The fork stabbed her lip and she winced. Now he’d think her a klutz and an idiot. Quinn winced but didn’t say anything, so she fiddled with the napkin to mask her embarrassment.
“I can say the same of you. What d’you want to know?”
“D’you have any kids?”
He shook his head.
“The average Jamaican male—”
Quinn interrupted her. “I’m not the average Jamaican male.”
“I just thought—”
“I’d prefer to have children with one woman.”
He stared at her over his glass. “D’you have any kids?”
Camille frowned and waggled her head.
“The average Jamaican female—”
Camille held up a hand. “Point taken. I won’t make assumptions.”
He inclined his head toward her. “It’s safe to assume that when I have children, you’ll know about it.”
Her stomach heaved and dropped to the pit of her belly. Not a single retort came to mind. Quinn’s eyebrows rose. Clearly, he thought he’d floored her. She regrouped. “You have some nerve.”
He sipped, and set the glass on the table. She studied the creamy remnants of the rum cream he’d ordered from the bar. “That’s right. It’s taken me a lot of nerves, and then some, to achieve what I have. If you outline your goals and work for what you want, success is almost guaranteed.”
She got the feeling those goals included her. He certainly possessed more than his share of confidence. While he paid the bill, she considered his words. He also had more brainpower than she’d credited him with, at first. What would he think if he knew what she really thought of him? But then, she’d revised her opinion.
He rose and guided her toward the car. The ride home didn’t take long, traffic being sparse. He waited for her to get the keys out and open the door to her apartment. The glow of the light from the living room, combined with that in the hallway outside, gave them enough light to see each other.
He took hold of her upper arms. She retreated, but the wall stopped her escape.
She licked her lips. “Quinn, I think we shouldn’t see each other again. You’re just too…much for me.”
Dumb! Dumb! What a stupid excuse!
The bolt over his shoulder captured her attention. Much safer than looking at him, especially since her skin threatened to burst into flames where his fingers stroked her arms.
“I know you think I’m just after sex,” he said, “but I’m asking you to give me a chance.”
Camille couldn’t get enough air. It was impossible to think with him holding her, demanding something she wasn’t ready or willing to give. He released her, but her relief died a quick death. His hands went up to rest on both sides of her head.
A shadow moved in the corridor. The same nasty-smelling man she’d seen earlier in the evening walked past. Their eyes met, and she shivered. Quinn flicked a glance toward the passage, and then hovered closer.
“I won’t push you.” He belied his words by brushing his lips over hers.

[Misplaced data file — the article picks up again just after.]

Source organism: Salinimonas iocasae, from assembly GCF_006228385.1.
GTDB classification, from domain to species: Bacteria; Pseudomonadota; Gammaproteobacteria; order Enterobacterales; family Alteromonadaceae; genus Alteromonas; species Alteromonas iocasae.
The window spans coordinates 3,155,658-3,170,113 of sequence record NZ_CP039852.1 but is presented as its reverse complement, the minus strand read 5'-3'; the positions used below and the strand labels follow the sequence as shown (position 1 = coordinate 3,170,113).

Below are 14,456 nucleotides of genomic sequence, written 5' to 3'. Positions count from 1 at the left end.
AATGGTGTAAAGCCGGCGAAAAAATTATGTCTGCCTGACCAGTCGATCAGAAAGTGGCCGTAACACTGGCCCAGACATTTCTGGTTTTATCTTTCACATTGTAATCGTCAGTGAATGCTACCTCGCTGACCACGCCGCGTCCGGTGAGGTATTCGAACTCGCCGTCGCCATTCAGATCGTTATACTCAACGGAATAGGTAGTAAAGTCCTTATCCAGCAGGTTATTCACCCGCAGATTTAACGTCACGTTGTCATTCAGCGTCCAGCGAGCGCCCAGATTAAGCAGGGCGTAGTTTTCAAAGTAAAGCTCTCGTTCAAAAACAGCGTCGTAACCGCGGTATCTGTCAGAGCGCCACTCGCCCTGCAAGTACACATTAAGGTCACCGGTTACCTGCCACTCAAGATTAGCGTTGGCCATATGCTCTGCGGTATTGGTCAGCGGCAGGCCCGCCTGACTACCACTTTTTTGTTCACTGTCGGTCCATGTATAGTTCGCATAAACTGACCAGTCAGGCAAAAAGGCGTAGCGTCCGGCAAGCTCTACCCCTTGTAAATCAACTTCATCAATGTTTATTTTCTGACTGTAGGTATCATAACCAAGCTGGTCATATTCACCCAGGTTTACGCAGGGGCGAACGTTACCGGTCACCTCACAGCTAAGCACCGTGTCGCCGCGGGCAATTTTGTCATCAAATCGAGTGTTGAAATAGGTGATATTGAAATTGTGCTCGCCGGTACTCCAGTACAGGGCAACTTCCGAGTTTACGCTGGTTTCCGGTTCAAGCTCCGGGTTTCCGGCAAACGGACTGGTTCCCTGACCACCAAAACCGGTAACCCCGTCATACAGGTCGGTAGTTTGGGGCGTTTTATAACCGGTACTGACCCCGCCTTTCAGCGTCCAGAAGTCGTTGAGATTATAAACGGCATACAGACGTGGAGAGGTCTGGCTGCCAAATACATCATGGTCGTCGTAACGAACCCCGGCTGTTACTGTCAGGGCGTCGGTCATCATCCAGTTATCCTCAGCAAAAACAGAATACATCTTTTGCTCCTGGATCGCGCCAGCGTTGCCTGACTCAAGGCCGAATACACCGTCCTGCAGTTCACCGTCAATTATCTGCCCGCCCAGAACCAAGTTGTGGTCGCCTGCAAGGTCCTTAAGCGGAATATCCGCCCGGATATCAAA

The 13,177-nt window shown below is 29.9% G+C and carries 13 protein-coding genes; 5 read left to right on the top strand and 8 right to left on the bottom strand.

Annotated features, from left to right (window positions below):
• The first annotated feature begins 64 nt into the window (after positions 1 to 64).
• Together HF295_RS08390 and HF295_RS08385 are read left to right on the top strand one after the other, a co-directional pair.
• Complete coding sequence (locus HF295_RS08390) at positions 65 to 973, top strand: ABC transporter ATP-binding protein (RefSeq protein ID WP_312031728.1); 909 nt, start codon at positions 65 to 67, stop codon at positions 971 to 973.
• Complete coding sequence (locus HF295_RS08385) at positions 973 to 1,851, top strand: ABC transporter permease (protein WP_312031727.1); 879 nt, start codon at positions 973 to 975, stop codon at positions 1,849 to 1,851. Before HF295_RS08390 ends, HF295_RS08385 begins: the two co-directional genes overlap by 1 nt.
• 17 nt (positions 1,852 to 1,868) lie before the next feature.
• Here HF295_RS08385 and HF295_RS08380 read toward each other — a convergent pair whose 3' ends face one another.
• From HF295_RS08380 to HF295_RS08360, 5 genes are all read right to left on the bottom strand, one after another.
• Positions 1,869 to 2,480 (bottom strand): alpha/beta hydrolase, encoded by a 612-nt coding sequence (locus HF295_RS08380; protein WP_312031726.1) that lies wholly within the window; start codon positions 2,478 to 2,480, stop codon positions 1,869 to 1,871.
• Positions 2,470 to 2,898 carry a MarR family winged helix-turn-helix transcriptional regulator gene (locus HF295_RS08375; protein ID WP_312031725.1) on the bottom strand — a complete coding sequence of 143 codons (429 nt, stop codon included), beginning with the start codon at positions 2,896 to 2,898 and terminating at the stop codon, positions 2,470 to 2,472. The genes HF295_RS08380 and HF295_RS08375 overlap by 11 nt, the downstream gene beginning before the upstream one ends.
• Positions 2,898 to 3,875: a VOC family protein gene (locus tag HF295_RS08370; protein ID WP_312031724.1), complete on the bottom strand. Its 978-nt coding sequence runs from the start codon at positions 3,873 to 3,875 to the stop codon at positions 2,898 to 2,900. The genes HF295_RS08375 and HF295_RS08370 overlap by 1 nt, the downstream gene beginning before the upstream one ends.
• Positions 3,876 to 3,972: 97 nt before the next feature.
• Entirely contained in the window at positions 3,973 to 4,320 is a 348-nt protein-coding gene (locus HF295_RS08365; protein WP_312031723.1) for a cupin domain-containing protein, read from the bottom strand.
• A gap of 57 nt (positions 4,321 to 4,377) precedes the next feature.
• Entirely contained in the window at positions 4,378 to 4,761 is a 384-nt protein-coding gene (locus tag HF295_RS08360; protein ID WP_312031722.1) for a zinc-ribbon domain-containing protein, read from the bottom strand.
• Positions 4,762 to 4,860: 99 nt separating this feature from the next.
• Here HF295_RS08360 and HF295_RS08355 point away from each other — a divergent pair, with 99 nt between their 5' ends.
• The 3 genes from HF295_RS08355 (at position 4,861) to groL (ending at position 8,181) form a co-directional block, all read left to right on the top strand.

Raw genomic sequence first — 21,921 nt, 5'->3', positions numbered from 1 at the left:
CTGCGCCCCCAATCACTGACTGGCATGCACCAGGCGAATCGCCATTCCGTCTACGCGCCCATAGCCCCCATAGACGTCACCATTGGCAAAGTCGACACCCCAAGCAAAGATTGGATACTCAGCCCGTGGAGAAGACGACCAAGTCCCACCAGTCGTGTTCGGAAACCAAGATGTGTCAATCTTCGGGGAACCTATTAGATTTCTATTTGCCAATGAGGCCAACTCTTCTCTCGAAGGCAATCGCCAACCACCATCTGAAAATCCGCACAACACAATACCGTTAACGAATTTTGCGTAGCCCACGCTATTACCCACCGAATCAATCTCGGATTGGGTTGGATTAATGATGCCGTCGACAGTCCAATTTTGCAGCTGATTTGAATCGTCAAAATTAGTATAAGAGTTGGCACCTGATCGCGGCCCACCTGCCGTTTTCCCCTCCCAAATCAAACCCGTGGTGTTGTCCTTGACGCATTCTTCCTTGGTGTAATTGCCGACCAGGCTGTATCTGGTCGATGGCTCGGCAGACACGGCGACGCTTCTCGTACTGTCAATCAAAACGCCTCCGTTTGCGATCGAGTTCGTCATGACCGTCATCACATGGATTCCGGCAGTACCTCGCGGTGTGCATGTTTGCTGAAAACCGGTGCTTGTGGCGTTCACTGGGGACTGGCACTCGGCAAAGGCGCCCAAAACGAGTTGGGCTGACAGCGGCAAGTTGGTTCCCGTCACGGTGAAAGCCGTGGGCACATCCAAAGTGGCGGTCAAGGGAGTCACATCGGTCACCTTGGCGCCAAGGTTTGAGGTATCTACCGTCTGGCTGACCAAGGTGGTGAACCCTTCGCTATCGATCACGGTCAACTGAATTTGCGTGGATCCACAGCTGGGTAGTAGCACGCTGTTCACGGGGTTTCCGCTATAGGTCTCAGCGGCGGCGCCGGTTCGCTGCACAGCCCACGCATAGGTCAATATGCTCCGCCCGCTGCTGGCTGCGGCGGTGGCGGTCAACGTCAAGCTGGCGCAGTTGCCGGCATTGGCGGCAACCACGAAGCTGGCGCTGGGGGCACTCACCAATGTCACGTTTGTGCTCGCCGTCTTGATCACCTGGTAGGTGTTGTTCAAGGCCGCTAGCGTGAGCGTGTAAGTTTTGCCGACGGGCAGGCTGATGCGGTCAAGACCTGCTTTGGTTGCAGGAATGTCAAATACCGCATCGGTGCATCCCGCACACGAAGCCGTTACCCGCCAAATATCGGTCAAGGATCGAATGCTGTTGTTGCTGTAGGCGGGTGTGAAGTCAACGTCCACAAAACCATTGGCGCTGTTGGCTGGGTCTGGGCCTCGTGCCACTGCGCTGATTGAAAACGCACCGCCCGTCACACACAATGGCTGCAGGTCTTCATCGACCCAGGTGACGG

Camille put her hands up to fend him off, but they landed on his chest.
“But I’m not going away.”
Her hands moved to his sides, and she wet her lips.
“I’m going to stay until you let me in,” he whispered.
Their lips met, and Quinn gently entered her mouth. She tasted the rum cream on his tongue, but he eased away before she was ready. He trailed a smattering of kisses toward her cheek. She moaned in response.
He spoke directly in her ear. “I’m asking you to forget your fears and take a chance on me.”
The caress of his breath on her skin drew a whimper from her throat. His lips took a slow path back to hers, heating her cheek and jaw. He kissed her again. What sweet persuasion. He withdrew from her.
“Will you take a chance on me?”
She closed her eyes to shut him out, but nodded.
“Good. I won’t let you down.”
She relaxed and allowed Quinn to take her on a toe-clenching ride, which made all her erogenous zones hum and tingle. She surfaced, hands kneading his back, knees wobbly. He stirred against her tummy. In all her life, she’d never experienced a kiss like that. She thought it wise to let go of him.
“G’night,” he said, stealing one last kiss.
He stood in the corridor, hands sliding into his pockets. Camille stared, and a smile came to his lips. “Close the door, Camille.”
She woke then. “Okay, sure. Call once you get home, okay?”
“It’ll be at least an hour-and-a-half,” he warned.
She locked up, turned out the lights and floated into the bedroom. She drifted into the wicker chair and lazed there, eyes on the queen-sized bed. She remembered the weight of Quinn’s body during their exchange of mind-numbing kisses.
The sensible side of her brain asserted itself. What do I really know about him?
All the doubts she harbored about him crowded back. She moved to the bathroom and stood in front of the mirror. Her image looked the same, but Quinn changed everything. Now, she wanted him more.
Camille pulled on a nightie and climbed into bed to watch the ten o’clock news. Her mind wandered while she listened. The only things that happen on this island are murder, mayhem, and roadblocks.
A familiar name jerked Camille upright. “Mr. Wright, the owner of Wright’s Hardware Supplies died from a single gunshot to the head. At this time, the motive for the killing is unclear, as there is no evidence of robbery. The police are investigating.”
Camille’s heart raced as though she’d gotten a shot of adrenalin. Quinn said he was over at Mr. Wright’s before he came to pick her up. And he was so late. No. He didn’t strike her as heartless. He couldn’t have murdered Mr. Wright and then sat down to eat. She closed her eyes, settled her mind. Quinn would call when he got home.
She kept the light on and pretended to watch television. At a quarter to twelve, the phone rang. “Quinn?”
“Yes, I got home all right.”
“Is everything okay?”
A pause settled before he answered. “No. I heard about Mr. Wright’s murder on the news.”
“I heard too.” Camille blurted.
He sighed, and Camille took her courage in both hands. “You know the police will be looking for you, right?”
“Yeah. They’ll talk to everybody connected with him.”
“You said you were over there earlier.” She cursed herself even as the words tumbled out. “You didn’t kill him did you?”
The silence between them might have lasted a full minute. Quinn spoke, his words low, his voice pained. “I can’t believe you asked me that.”
“I’m sorry,” she said, “I don’t know much—”
“You don’t know much about me. Goodnight, Camille.” Quinn hung up.
Camille turned the light off and flopped against the pillows. Scattered thought fragments chased each other until she lay exhausted, staring at the pale blue reflection of the television on the ceiling. Roderick said he’d known Quinn since prep school and that he was a good man. But that didn’t mean good men never committed murder. Push anybody far enough and they’d snap.
Panic surged through her body. She shot bolt upright in the bed. God forbid she’d agreed to take a chance on a murderer.